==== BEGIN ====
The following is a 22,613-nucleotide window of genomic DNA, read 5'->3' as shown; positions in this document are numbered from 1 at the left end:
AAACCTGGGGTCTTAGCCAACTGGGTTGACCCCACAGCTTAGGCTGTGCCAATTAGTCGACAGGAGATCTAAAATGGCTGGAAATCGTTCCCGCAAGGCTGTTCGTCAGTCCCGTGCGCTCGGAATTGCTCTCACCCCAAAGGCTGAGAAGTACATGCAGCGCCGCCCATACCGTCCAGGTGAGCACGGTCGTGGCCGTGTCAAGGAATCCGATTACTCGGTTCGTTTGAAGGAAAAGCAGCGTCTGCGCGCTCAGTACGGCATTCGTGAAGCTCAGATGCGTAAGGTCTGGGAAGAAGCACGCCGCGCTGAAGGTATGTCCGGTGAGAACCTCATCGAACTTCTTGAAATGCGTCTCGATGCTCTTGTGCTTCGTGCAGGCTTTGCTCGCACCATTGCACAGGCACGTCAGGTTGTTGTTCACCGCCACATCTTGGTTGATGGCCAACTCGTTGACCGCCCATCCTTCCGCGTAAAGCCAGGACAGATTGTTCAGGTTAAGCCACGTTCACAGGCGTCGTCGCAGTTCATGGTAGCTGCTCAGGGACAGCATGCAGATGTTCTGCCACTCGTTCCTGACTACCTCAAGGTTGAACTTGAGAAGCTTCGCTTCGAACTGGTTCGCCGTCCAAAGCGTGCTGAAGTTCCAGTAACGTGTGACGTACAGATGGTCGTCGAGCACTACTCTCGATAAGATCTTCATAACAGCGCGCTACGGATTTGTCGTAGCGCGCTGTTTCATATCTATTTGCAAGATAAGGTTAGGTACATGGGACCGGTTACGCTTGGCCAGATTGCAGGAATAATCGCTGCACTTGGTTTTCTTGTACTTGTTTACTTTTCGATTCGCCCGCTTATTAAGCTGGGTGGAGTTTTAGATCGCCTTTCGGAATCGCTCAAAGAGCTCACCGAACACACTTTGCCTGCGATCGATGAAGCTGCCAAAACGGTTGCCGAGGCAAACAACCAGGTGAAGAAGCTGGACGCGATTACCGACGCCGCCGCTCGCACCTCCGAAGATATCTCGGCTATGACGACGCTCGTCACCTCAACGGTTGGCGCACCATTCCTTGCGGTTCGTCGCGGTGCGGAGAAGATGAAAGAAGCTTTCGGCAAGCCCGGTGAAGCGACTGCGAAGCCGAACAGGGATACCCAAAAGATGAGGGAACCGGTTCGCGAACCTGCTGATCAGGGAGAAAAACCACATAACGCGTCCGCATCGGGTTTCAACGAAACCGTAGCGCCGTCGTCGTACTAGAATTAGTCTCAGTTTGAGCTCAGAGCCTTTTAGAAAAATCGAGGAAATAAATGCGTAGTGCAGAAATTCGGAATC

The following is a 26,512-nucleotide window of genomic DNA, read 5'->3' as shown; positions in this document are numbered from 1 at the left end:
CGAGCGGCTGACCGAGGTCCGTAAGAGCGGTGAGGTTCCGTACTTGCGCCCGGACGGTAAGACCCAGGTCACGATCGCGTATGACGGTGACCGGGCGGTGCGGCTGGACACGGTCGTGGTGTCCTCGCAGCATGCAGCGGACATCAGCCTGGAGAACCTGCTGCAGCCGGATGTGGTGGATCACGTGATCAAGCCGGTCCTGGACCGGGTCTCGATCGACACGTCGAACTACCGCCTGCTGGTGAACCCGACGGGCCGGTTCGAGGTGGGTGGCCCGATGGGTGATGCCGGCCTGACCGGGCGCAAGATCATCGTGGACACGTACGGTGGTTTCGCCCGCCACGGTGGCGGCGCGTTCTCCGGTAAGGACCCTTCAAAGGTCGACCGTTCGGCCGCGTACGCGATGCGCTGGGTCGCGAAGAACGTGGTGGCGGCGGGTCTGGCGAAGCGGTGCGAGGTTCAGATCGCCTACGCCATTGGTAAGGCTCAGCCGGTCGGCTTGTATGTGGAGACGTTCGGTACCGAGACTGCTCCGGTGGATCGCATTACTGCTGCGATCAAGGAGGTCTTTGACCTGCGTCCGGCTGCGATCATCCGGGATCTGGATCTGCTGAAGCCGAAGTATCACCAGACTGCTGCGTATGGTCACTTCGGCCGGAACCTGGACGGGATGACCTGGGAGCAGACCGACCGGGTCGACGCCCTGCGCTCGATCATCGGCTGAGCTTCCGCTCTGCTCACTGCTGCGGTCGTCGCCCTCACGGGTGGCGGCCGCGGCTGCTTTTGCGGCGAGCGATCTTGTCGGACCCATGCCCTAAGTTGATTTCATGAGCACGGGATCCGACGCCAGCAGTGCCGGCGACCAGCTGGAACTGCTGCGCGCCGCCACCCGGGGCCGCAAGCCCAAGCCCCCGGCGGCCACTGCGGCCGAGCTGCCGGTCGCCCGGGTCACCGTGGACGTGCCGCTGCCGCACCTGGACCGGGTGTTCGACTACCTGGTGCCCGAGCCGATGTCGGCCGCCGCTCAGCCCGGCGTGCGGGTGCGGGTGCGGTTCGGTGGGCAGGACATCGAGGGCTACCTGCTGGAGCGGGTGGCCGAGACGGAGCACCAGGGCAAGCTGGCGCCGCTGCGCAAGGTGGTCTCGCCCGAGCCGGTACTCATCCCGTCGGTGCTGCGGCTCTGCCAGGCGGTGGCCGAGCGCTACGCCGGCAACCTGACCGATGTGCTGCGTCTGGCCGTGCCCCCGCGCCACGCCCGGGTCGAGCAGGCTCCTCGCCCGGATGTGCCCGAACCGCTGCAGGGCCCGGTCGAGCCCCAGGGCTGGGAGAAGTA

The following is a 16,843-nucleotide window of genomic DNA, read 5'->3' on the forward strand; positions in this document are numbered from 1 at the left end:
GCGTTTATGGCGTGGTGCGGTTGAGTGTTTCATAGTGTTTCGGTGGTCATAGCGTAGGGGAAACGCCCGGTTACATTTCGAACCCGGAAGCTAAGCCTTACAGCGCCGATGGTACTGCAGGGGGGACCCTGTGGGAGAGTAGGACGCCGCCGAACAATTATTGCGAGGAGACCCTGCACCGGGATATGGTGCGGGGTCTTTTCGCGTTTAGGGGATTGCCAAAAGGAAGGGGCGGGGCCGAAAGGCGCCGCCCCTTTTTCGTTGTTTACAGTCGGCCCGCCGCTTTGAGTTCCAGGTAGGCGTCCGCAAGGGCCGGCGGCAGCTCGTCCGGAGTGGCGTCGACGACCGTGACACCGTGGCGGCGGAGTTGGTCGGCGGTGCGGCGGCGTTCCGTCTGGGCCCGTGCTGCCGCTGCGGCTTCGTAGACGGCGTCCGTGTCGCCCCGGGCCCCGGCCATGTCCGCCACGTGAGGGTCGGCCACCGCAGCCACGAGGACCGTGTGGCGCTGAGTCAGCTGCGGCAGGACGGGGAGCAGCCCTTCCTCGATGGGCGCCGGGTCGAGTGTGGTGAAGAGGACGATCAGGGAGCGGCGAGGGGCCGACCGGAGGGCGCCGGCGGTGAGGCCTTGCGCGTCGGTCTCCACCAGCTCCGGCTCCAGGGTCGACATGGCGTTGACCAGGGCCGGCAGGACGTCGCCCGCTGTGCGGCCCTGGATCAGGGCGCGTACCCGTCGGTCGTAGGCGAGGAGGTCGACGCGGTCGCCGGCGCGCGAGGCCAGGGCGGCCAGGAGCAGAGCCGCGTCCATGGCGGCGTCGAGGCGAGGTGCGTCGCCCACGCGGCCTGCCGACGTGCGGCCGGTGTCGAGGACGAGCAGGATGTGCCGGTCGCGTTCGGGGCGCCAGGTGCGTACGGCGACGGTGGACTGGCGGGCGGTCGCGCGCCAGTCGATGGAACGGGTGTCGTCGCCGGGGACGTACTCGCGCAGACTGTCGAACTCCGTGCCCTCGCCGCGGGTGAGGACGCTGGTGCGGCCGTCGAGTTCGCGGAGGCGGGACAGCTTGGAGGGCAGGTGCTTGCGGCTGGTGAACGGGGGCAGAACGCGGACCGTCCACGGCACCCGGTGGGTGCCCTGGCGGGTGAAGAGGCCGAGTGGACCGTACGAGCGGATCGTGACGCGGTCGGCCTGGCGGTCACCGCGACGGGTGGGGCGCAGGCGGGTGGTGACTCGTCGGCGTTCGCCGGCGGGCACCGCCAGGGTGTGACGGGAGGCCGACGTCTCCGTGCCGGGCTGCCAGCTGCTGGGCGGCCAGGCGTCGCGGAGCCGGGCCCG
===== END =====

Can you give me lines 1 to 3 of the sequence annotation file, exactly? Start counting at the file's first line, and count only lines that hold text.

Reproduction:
The following is a 22,613-nucleotide window of genomic DNA, read 5'->3' as shown; positions in this document are numbered from 1 at the left end:
AAACCTGGGGTCTTAGCCAACTGGGTTGACCCCACAGCTTAGGCTGTGCCAATTAGTCGACAGGAGATCTAAAATGGCTGGAAATCGTTCCCGCAAGGCTGTTCGTCAGTCCCGTGCGCTCGGAATTGCTCTCACCCCAAAGGCTGAGAAGTACATGCAGCGCCGCCCATACCGTCCAGGTGAGCACGGTCGTGGCCGTGTCAAGGAATCCGATTACTCGGTTCGTTTGAAGGAAAAGCAGCGTCTGCGCGCTCAGTACGGCATTCGTGAAGCTCAGATGCGTAAGGTCTGGGAAGAAGCACGCCGCGCTGAAGGTATGTCCGGTGAGAACCTCATCGAACTTCTTGAAATGCGTCTCGATGCTCTTGTGCTTCGTGCAGGCTTTGCTCGCACCATTGCACAGGCACGTCAGGTTGTTGTTCACCGCCACATCTTGGTTGATGGCCAACTCGTTGACCGCCCATCCTTCCGCGTAAAGCCAGGACAGATTGTTCAGGTTAAGCCACGTTCACAGGCGTCGTCGCAGTTCATGGTAGCTGCTCAGGGACAGCATGCAGATGTTCTGCCACTCGTTCCTGACTACCTCAAGGTTGAACTTGAGAAGCTTCGCTTCGAACTGGTTCGCCGTCCAAAGCGTGCTGAAGTTCCAGTAACGTGTGACGTACAGATGGTCGTCGAGCACTACTCTCGATAAGATCTTCATAACAGCGCGCTACGGATTTGTCGTAGCGCGCTGTTTCATATCTATTTGCAAGATAAGGTTAGGTACATGGGACCGGTTACGCTTGGCCAGATTGCAGGAATAATCGCTGCACTTGGTTTTCTTGTACTTGTTTACTTTTCGATTCGCCCGCTTATTAAGCTGGGTGGAGTTTTAGATCGCCTTTCGGAATCGCTCAAAGAGCTCACCGAACACACTTTGCCTGCGATCGATGAAGCTGCCAAAACGGTTGCCGAGGCAAACAACCAGGTGAAGAAGCTGGACGCGATTACCGACGCCGCCGCTCGCACCTCCGAAGATATCTCGGCTATGACGACGCTCGTCACCTCAACGGTTGGCGCACCATTCCTTGCGGTTCGTCGCGGTGCGGAGAAGATGAAAGAAGCTTTCGGCAAGCCCGGTGAAGCGACTGCGAAGCCGAACAGGGATACCCAAAAGATGAGGGAACCGGTTCGCGAACCTGCTGATCAGGGAGAAAAACCACATAACGCGTCCGCATCGGGTTTCAACGAAACCGTAGCGCCGTCGTCGTACTAGAATTAGTCTCAGTTTGAGCTCAGAGCCTTTTAGAAAAATCGAGGAAATAAATGCGTAGTGCAGAAATTCGGAATC

The following is a 26,512-nucleotide window of genomic DNA, read 5'->3' as shown; positions in this document are numbered from 1 at the left end: